Gardening on the High Plains
High Plains students grew and harvested an ample crop of pumpkins, squash and gourds. Courtesy photo
for The Fence Post
Steve Poet is an agricultural education teacher at the High Plains High School in Seibert, Colo. Although he has been working with kids for 20 years, this will be his fifth year at High Plains High School. Poet grew up in a rural setting himself, and with years of experience he has developed quite the green thumb. With that being said, in just five short years, Poet has helped his students to build an impressive garden and greenhouse that has become an admired and valued piece to their small community.
The High Plains High School was recently built on a 10-acre plot of retired Conservation Reserve Program ground. Because the school had plenty of extra land, Poet was able to utilize this ground to build a garden and greenhouse for his students. The greenhouse itself is 60 by 72 feet and their sizable garden lays right next to the greenhouse at 100 by 72 feet. Every year the high school ag students plant a variety of nearly 20 different fruits and vegetables and then have the responsibility to cultivate the garden. They grow everything from tomatoes, strawberries, onions, squash and more.
A unique aspect to the produce grown at High Plains is that everything is planted from a seed and the students use handmade tools from their shop classes to work the garden. They don’t use any pesticides or chemicals on their plants and handle any issues in their crops with natural alternatives. In one scenario, they release ladybugs to help with aphids. Most of the produce that they grow is distributed back into the community and it is their goal not to waste anything they grow. Members of the community buy shares of the garden at the beginning of the year, then as the produce is grown and ready to be harvested, those community members receive baskets full of fruits and vegetables locally grown.
In addition to that, the school lunch program also utilizes the garden in their backyard by using the produce in the salad bar and daily lunches. Poet and his students have also been working with local senior centers to donate produce to their organizations. Not only are the seniors so supportive to the kids and the ag program, but they also grew up growing their own foods and they truly value the work the students put into the garden. Although the high school ag students play a huge role in taking care of the plants, Poet still includes the elementary students. At the beginning of the school year when most of the plants need to be harvested, he brings all the elementary students out to the garden where they can harvest grocery bags full of fresh produce to take home to their families. Along with that, they have their annual pumpkin patch where the elementary students pick out a pumpkin and have a pumpkin carving or decorating contest. Yet, with each year, production continues to increase at the High Plains garden. The pumpkin harvest was plentiful in the fall of 2020 and after 90 elementary students picked out a pumpkin, they still had around half of their pumpkin crop in the field.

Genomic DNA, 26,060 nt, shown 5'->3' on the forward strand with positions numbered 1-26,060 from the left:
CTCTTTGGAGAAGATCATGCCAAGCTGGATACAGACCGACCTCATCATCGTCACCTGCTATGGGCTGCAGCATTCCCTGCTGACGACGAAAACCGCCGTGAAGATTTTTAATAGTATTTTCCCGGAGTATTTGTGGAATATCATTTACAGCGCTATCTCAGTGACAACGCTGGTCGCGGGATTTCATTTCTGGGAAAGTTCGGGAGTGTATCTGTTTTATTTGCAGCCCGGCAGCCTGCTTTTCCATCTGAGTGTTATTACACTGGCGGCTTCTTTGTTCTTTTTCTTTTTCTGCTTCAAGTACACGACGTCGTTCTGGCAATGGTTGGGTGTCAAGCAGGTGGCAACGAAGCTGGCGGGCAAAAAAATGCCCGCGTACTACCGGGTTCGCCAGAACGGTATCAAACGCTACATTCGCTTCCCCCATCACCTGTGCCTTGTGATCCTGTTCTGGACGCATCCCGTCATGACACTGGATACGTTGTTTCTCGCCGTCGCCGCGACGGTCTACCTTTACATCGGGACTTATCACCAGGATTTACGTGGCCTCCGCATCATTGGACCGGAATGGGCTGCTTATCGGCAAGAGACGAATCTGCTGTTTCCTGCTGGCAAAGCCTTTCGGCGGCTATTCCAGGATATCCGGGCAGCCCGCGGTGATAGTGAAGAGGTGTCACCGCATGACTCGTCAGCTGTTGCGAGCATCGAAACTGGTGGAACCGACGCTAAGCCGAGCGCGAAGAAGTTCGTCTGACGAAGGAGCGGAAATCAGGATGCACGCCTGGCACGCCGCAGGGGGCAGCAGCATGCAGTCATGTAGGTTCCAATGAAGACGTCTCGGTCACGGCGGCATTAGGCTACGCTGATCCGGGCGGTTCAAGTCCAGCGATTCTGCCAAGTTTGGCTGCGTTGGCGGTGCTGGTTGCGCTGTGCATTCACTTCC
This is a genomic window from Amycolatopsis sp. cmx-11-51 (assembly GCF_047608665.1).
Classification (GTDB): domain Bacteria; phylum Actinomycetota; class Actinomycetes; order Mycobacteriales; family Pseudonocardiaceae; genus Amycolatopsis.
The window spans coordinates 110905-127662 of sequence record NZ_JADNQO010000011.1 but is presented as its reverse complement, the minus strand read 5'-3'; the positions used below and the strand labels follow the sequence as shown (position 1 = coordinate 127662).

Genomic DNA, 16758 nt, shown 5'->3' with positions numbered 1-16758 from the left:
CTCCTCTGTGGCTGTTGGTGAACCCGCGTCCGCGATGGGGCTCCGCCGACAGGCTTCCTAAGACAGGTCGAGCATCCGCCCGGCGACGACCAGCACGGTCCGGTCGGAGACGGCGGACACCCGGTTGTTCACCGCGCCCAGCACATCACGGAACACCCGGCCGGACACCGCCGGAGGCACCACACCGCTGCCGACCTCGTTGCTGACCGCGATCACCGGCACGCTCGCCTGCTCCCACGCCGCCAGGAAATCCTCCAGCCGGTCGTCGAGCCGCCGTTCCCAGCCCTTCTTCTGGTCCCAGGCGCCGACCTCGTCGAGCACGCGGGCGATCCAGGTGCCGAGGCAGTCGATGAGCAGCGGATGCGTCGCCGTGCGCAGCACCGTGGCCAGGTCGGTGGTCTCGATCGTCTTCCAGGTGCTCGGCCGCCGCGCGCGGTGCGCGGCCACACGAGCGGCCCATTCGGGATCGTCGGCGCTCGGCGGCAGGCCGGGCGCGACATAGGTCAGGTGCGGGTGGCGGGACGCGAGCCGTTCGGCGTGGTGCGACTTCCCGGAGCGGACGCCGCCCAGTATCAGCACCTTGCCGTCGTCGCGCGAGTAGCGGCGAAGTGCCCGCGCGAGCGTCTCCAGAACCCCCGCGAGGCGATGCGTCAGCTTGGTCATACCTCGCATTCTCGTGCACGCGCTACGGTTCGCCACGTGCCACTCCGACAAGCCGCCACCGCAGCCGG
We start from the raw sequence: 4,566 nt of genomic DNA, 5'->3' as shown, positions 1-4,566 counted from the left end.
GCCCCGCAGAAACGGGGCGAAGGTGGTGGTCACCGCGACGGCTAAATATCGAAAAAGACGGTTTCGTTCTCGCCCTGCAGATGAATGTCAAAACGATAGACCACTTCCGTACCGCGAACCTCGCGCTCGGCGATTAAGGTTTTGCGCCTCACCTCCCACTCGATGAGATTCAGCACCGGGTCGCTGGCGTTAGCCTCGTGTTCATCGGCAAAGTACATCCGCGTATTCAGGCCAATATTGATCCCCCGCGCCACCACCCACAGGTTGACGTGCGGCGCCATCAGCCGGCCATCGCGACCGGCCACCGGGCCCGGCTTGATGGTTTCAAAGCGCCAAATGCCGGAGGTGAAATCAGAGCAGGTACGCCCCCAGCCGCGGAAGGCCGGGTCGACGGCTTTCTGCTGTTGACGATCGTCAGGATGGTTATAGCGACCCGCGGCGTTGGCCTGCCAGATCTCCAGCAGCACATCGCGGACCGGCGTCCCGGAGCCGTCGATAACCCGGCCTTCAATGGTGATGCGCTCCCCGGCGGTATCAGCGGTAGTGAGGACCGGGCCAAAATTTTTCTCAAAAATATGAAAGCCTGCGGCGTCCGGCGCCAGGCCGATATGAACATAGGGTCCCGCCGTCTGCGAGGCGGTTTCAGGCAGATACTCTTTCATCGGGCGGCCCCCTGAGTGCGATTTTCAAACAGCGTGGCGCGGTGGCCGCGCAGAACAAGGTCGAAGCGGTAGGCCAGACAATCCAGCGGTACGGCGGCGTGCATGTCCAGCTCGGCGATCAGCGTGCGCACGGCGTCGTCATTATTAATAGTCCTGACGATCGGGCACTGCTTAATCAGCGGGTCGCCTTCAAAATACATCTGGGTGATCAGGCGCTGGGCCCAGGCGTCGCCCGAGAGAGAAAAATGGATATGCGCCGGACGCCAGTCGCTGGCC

This is where Poet saw another opportunity to teach his students about hard work and dedication. Poet has taught his students how to practice using patience and commitment in the garden because he believes determination is a necessary skill to life.
“Unfortunately, gardening isn’t like Jack and the Bean Stock where you can throw a seed in the ground and see a towering plant the next day, and neither is life,” he said. “It takes planning and organization to see results.”
With that, the students decided to make pumpkin pies with the rest of the pumpkins. There are about 20 students in all of Poet’s ag classes and they worked together to make the pies in the school kitchen. They completed the task in a series of about five different class periods. They first roasted the pumpkins and harvested out the center of the pumpkin, then froze the pumpkin concentrate. They devoted one class period to making the pie crusts and the next day they rolled it out and fit the crusts into the pie pans. They ended up with 52 pies total. Each student was able to take a pie home and the rest were given to the seniors in their community. Through the entire process, the students were able to see how you can start with something so small, like a seed, and turn it into something much greater.
Although Poet’s students may not be experiencing the high school career they hoped for with the cancellation of activities, he hopes they can see the value in the hard work they have poured into their garden, and that when life gives them seeds, that they are able to make pumpkin pies!
–Kendrick is a senior at Otis High School in northeastern Colorado. After graduation, she wants to be a livestock judge in college and study political science and journalism. She can be reached at firstname.lastname@example.org.
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I remember my dad saying, “Those who do not know history are doomed to repeat it.” But before we get to the history lesson, consider this: